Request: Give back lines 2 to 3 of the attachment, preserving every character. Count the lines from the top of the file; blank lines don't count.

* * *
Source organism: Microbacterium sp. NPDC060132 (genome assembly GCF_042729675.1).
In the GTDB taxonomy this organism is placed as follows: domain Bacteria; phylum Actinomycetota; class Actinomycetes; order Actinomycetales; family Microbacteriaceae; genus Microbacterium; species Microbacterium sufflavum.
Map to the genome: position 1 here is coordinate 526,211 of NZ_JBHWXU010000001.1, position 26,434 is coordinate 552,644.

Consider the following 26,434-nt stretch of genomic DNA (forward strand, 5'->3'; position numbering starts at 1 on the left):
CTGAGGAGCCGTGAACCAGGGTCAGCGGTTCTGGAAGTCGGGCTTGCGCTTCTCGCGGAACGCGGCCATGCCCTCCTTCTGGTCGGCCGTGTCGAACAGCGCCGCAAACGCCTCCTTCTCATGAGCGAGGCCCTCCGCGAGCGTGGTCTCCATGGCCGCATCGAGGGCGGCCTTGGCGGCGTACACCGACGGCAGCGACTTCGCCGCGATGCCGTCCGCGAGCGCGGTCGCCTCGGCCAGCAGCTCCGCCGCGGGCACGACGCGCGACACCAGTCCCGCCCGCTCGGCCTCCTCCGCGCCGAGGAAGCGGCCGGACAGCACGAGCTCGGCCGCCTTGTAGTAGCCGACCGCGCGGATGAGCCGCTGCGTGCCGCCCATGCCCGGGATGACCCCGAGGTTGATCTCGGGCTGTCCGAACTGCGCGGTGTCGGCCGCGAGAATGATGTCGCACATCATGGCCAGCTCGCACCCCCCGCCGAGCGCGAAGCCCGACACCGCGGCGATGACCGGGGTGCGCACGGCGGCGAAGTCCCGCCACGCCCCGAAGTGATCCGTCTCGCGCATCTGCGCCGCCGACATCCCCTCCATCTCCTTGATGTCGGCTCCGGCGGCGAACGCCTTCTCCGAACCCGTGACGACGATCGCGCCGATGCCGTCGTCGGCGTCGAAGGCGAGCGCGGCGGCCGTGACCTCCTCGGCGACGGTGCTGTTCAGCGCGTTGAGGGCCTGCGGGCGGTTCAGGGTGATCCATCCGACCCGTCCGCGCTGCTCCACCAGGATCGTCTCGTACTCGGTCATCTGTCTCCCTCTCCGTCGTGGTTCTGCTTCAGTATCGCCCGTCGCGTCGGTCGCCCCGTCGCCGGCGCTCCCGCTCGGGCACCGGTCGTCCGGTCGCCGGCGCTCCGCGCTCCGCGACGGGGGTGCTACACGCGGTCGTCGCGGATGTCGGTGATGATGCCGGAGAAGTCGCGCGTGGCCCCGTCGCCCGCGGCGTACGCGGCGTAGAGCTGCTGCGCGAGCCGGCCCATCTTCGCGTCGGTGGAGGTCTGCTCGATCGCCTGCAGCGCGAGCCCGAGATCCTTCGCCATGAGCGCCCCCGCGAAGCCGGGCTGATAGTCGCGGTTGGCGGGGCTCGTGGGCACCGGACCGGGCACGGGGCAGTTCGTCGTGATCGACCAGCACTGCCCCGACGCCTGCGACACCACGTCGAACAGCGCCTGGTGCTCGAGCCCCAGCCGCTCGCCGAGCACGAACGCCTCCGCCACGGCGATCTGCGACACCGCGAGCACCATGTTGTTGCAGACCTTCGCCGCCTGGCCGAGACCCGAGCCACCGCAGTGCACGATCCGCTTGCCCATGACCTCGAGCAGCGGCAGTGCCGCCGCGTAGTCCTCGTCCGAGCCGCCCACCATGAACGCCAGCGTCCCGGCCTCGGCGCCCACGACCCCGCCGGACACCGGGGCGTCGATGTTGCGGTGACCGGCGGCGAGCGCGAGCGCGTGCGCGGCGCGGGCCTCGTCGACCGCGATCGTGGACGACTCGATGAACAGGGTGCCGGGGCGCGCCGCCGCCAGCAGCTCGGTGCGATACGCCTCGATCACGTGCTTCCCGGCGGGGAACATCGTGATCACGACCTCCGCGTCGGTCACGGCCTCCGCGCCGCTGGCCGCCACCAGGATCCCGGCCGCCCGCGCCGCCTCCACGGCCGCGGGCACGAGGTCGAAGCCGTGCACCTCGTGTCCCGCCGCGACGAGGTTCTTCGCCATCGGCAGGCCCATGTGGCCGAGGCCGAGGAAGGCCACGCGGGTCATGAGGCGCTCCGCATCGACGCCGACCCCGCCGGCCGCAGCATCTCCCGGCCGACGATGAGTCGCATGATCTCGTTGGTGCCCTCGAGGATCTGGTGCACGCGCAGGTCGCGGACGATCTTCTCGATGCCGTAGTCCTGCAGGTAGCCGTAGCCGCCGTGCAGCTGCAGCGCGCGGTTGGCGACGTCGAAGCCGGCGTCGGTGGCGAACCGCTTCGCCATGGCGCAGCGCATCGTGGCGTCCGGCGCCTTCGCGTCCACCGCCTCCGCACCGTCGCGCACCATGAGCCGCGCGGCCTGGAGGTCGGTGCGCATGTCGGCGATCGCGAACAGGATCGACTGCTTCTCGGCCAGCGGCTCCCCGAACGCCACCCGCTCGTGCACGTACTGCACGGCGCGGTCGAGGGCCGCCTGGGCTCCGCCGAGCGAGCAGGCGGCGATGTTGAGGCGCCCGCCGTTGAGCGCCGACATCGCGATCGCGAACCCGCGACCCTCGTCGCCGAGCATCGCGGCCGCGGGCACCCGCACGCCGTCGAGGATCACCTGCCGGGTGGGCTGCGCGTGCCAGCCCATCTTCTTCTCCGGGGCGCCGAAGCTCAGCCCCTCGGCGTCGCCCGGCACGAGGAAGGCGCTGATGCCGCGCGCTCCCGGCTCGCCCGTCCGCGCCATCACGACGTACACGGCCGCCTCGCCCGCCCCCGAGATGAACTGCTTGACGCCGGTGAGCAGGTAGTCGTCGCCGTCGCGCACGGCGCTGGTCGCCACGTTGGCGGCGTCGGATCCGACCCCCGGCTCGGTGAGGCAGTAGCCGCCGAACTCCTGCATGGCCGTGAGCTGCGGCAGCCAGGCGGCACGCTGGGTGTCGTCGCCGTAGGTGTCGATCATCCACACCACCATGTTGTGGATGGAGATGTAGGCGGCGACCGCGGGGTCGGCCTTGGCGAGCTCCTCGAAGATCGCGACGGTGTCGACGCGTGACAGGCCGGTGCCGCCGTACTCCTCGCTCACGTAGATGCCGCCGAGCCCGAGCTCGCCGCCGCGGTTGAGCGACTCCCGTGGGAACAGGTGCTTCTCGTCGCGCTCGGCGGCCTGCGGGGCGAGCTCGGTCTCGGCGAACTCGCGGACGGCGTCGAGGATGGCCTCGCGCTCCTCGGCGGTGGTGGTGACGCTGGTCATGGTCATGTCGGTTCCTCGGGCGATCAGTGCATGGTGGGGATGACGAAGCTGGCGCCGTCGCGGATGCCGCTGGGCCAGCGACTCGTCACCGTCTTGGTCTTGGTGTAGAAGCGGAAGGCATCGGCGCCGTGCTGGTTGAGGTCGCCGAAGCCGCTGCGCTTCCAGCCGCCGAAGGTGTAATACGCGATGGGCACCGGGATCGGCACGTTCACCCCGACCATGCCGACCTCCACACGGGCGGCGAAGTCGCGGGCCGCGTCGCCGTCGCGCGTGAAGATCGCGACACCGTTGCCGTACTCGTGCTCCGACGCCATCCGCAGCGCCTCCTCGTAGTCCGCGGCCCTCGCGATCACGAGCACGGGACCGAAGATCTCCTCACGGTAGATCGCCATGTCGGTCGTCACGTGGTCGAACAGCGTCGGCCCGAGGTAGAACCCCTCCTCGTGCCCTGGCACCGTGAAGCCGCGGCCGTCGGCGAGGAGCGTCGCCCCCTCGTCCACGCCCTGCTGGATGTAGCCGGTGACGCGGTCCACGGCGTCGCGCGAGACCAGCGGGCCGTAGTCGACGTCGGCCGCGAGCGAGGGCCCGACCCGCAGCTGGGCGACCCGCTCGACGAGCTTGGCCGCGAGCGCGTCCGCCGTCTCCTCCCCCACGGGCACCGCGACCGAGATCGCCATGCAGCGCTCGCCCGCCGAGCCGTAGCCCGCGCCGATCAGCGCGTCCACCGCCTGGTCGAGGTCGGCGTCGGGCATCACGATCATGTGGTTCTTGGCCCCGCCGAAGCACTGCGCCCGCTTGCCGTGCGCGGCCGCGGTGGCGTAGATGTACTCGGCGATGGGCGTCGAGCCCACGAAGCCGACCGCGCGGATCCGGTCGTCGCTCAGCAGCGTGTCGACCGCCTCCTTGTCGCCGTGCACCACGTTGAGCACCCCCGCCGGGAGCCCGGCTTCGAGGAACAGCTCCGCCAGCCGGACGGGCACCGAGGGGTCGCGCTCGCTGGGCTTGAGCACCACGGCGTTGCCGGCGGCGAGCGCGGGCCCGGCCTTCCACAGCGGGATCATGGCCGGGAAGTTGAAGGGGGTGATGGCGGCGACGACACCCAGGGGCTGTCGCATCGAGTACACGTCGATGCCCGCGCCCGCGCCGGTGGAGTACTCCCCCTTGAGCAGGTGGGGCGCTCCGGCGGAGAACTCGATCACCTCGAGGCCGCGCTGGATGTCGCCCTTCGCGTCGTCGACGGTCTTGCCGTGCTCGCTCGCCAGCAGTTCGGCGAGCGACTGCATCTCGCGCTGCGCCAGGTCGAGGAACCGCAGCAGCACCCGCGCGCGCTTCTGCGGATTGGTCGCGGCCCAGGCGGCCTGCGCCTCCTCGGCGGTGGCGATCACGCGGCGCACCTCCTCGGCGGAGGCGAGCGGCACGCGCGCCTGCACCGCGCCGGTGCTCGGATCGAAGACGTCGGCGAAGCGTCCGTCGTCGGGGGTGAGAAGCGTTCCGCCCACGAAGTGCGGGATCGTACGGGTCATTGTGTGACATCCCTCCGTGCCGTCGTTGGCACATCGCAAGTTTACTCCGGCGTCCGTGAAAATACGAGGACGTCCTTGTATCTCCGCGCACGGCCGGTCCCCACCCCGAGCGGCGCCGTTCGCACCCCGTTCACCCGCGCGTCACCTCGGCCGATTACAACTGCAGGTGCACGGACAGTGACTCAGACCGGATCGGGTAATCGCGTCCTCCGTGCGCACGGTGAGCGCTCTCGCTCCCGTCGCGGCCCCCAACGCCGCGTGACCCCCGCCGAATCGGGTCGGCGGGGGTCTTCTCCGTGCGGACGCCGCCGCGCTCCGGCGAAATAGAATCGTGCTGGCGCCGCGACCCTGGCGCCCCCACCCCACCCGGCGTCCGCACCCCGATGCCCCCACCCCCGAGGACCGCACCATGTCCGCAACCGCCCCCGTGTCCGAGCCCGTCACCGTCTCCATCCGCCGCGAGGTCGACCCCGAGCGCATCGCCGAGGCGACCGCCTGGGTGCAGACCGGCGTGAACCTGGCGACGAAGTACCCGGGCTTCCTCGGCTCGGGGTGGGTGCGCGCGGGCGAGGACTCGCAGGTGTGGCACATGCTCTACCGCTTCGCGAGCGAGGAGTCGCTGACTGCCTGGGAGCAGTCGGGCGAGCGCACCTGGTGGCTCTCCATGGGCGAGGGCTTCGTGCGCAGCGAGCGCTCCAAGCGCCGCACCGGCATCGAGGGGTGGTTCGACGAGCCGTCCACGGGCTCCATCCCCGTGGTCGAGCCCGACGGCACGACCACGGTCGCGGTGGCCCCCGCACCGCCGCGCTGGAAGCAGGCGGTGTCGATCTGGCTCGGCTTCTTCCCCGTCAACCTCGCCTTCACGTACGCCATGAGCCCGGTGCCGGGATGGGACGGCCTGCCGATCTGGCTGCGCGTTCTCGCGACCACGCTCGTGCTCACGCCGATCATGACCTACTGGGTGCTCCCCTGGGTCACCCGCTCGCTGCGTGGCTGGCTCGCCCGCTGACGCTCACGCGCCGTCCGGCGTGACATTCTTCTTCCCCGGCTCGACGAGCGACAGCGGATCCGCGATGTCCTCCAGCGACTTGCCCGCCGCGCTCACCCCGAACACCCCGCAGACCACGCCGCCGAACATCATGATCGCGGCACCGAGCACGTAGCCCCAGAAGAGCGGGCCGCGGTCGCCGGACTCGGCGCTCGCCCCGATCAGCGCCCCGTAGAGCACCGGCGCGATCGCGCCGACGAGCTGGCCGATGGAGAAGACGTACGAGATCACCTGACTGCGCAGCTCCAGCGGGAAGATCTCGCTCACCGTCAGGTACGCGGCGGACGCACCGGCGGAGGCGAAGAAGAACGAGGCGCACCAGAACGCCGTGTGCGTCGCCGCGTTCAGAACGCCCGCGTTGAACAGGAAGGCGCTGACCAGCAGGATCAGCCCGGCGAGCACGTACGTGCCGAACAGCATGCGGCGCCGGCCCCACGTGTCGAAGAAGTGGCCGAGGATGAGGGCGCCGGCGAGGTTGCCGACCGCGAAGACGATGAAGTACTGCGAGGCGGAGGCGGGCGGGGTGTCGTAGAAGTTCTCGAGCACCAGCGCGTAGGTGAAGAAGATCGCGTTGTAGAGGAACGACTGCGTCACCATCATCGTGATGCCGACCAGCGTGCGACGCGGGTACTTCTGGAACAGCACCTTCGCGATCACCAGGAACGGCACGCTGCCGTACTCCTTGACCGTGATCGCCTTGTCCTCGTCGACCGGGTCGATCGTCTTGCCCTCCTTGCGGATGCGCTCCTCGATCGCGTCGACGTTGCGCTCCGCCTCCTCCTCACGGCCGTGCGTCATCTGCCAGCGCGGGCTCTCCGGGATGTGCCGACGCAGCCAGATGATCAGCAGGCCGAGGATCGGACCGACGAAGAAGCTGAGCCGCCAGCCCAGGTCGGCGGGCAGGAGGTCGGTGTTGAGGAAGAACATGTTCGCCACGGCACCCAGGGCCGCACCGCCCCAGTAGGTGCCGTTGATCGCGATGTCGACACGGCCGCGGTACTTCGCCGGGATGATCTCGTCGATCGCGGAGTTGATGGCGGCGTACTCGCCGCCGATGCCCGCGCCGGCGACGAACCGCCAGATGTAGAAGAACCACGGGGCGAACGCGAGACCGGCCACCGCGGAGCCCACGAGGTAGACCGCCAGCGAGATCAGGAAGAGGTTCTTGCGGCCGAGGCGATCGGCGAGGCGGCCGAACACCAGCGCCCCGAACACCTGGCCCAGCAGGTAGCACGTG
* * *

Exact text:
In the GTDB taxonomy this organism is placed as follows: domain Bacteria; phylum Actinomycetota; class Actinomycetes; order Actinomycetales; family Microbacteriaceae; genus Microbacterium; species Microbacterium sufflavum.
Map to the genome: position 1 here is coordinate 526,211 of NZ_JBHWXU010000001.1, position 26,434 is coordinate 552,644.